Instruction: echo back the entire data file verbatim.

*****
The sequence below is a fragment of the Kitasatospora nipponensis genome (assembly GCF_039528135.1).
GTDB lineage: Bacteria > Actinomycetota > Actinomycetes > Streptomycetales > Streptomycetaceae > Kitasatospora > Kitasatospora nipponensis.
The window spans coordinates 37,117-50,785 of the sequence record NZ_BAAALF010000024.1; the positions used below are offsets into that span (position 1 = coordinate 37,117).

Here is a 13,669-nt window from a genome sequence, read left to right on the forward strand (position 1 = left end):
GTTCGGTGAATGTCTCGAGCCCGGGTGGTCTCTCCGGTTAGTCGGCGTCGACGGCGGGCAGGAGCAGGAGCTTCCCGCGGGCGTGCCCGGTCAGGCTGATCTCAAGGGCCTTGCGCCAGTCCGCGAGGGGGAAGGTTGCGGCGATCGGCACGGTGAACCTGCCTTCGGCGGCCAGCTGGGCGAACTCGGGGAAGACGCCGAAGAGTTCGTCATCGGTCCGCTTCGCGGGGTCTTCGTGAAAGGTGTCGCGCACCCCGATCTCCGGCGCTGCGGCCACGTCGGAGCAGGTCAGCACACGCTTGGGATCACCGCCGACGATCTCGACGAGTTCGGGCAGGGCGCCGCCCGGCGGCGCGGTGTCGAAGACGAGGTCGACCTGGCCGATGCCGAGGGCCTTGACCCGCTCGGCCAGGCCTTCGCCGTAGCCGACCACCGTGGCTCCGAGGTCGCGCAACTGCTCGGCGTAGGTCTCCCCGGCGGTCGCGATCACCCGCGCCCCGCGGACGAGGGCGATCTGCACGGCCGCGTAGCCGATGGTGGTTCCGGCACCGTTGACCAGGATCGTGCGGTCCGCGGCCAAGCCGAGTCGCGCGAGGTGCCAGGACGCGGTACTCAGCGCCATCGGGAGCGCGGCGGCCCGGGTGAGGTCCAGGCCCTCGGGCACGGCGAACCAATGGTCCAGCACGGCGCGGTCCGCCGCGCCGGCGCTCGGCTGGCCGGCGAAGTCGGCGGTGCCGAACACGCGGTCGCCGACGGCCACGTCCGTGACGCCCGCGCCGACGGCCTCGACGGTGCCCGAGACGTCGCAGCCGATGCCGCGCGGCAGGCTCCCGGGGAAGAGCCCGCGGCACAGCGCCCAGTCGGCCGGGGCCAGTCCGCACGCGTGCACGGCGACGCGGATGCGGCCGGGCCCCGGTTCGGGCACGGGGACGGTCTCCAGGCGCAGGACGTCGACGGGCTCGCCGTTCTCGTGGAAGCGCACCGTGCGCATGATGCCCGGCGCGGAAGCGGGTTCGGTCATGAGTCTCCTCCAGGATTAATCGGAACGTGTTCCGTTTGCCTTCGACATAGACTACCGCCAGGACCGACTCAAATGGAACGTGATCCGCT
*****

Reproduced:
The sequence below is a fragment of the Kitasatospora nipponensis genome (assembly GCF_039528135.1).
GTDB lineage: Bacteria > Actinomycetota > Actinomycetes > Streptomycetales > Streptomycetaceae > Kitasatospora > Kitasatospora nipponensis.
The window spans coordinates 37,117-50,785 of the sequence record NZ_BAAALF010000024.1; the positions used below are offsets into that span (position 1 = coordinate 37,117).

Here is a 13,669-nt window from a genome sequence, read left to right on the forward strand (position 1 = left end):
GTTCGGTGAATGTCTCGAGCCCGGGTGGTCTCTCCGGTTAGTCGGCGTCGACGGCGGGCAGGAGCAGGAGCTTCCCGCGGGCGTGCCCGGTCAGGCTGATCTCAAGGGCCTTGCGCCAGTCCGCGAGGGGGAAGGTTGCGGCGATCGGCACGGTGAACCTGCCTTCGGCGGCCAGCTGGGCGAACTCGGGGAAGACGCCGAAGAGTTCGTCATCGGTCCGCTTCGCGGGGTCTTCGTGAAAGGTGTCGCGCACCCCGATCTCCGGCGCTGCGGCCACGTCGGAGCAGGTCAGCACACGCTTGGGATCACCGCCGACGATCTCGACGAGTTCGGGCAGGGCGCCGCCCGGCGGCGCGGTGTCGAAGACGAGGTCGACCTGGCCGATGCCGAGGGCCTTGACCCGCTCGGCCAGGCCTTCGCCGTAGCCGACCACCGTGGCTCCGAGGTCGCGCAACTGCTCGGCGTAGGTCTCCCCGGCGGTCGCGATCACCCGCGCCCCGCGGACGAGGGCGATCTGCACGGCCGCGTAGCCGATGGTGGTTCCGGCACCGTTGACCAGGATCGTGCGGTCCGCGGCCAAGCCGAGTCGCGCGAGGTGCCAGGACGCGGTACTCAGCGCCATCGGGAGCGCGGCGGCCCGGGTGAGGTCCAGGCCCTCGGGCACGGCGAACCAATGGTCCAGCACGGCGCGGTCCGCCGCGCCGGCGCTCGGCTGGCCGGCGAAGTCGGCGGTGCCGAACACGCGGTCGCCGACGGCCACGTCCGTGACGCCCGCGCCGACGGCCTCGACGGTGCCCGAGACGTCGCAGCCGATGCCGCGCGGCAGGCTCCCGGGGAAGAGCCCGCGGCACAGCGCCCAGTCGGCCGGGGCCAGTCCGCACGCGTGCACGGCGACGCGGATGCGGCCGGGCCCCGGTTCGGGCACGGGGACGGTCTCCAGGCGCAGGACGTCGACGGGCTCGCCGTTCTCGTGGAAGCGCACCGTGCGCATGATGCCCGGCGCGGAAGCGGGTTCGGTCATGAGTCTCCTCCAGGATTAATCGGAACGTGTTCCGTTTGCCTTCGACATAGACTACCGCCAGGACCGACTCAAATGGAACGTGATCCGCT